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Will the sequel be just as magical as the first one? Anything can happen, if you let it.

As a preschooler, I was allowed one hour of television time per day. So, each morning I would wake up and watch a half hour of “Clifford” followed by a half hour of “Mary Poppins.”

The next day, I would watch “Dragon Tales” and then half an hour of “Mary Poppins.” At this pace, watching thirty minutes of PBS Kids and thirty minutes of my favorite magical nanny each morning before afternoon preschool, I could finish the film by Friday just in time to restart it the following Monday. My dad swears he can still recite the entire movie.

“Mary Poppins” was a staple during my childhood, so when my favorite celebrity Lin-Manuel Miranda tweeted on May 31, 2016, that he was going to be starring in the movie’s sequel, I kind of flipped. I didn’t know Disney was making a sequel, and I definitely didn’t know that Lin would be in it, so I was excited. But I was also scared. “Mary Poppins” was perfect. There is a reason it was nominated for thirteen Oscars (and won five of them); it simply shouldn’t be messed with. At the same time, though, if Lin-Manuel Miranda is going to be in it then it must be good, right?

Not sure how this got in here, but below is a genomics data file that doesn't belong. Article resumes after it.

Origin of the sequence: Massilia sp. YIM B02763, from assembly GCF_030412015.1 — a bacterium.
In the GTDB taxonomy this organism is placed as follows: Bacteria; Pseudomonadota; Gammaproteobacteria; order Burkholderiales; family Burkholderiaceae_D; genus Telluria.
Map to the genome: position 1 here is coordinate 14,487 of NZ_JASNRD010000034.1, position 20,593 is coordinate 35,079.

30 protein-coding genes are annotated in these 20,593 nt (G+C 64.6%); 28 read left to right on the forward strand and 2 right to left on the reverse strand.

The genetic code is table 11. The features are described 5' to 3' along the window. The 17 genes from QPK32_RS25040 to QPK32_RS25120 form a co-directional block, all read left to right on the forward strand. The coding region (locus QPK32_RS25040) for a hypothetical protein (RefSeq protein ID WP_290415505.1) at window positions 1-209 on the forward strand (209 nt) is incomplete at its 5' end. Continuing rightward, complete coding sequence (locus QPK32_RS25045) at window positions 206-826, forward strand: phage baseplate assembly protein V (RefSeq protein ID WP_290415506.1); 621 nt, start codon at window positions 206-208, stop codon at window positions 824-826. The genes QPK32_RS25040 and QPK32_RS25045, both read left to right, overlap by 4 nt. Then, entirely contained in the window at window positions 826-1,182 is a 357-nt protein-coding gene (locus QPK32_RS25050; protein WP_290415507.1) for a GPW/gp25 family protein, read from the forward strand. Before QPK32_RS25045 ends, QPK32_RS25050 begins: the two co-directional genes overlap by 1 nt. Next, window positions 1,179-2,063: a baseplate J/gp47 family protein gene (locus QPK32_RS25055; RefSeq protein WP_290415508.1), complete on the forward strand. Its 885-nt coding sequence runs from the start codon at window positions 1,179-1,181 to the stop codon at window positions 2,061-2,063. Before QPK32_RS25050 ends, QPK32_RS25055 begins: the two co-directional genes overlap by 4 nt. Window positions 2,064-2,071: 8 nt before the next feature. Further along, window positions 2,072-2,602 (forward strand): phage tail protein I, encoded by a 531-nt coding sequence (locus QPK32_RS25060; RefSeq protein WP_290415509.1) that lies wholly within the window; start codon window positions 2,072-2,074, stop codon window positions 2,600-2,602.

A scene from the original ‘Mary Poppins’ (Image via the Hollywood Reporter)

That has yet to be seen, as the film isn’t set to release until Christmas 2018, but with the conclusion of filming in London last week, “Entertainment Weekly’s” “Mary Poppins Returns” exclusive hit newsstands on Friday. EW staff went behind the scenes on the film set, and the resulting series of articles provide skeptically excited fans like me with a whole flurry of details about the film.

So, as I quietly compile my list of desired nanny characteristics, here are most of the currently known details about “Mary Poppins Returns.”

1. It actually is a sequel.

Though Disney has recently been busy creating live-action remakes of classic animated films, this movie is no remake. The original “Mary Poppins” series, written by P.L. Travers, consists of six books.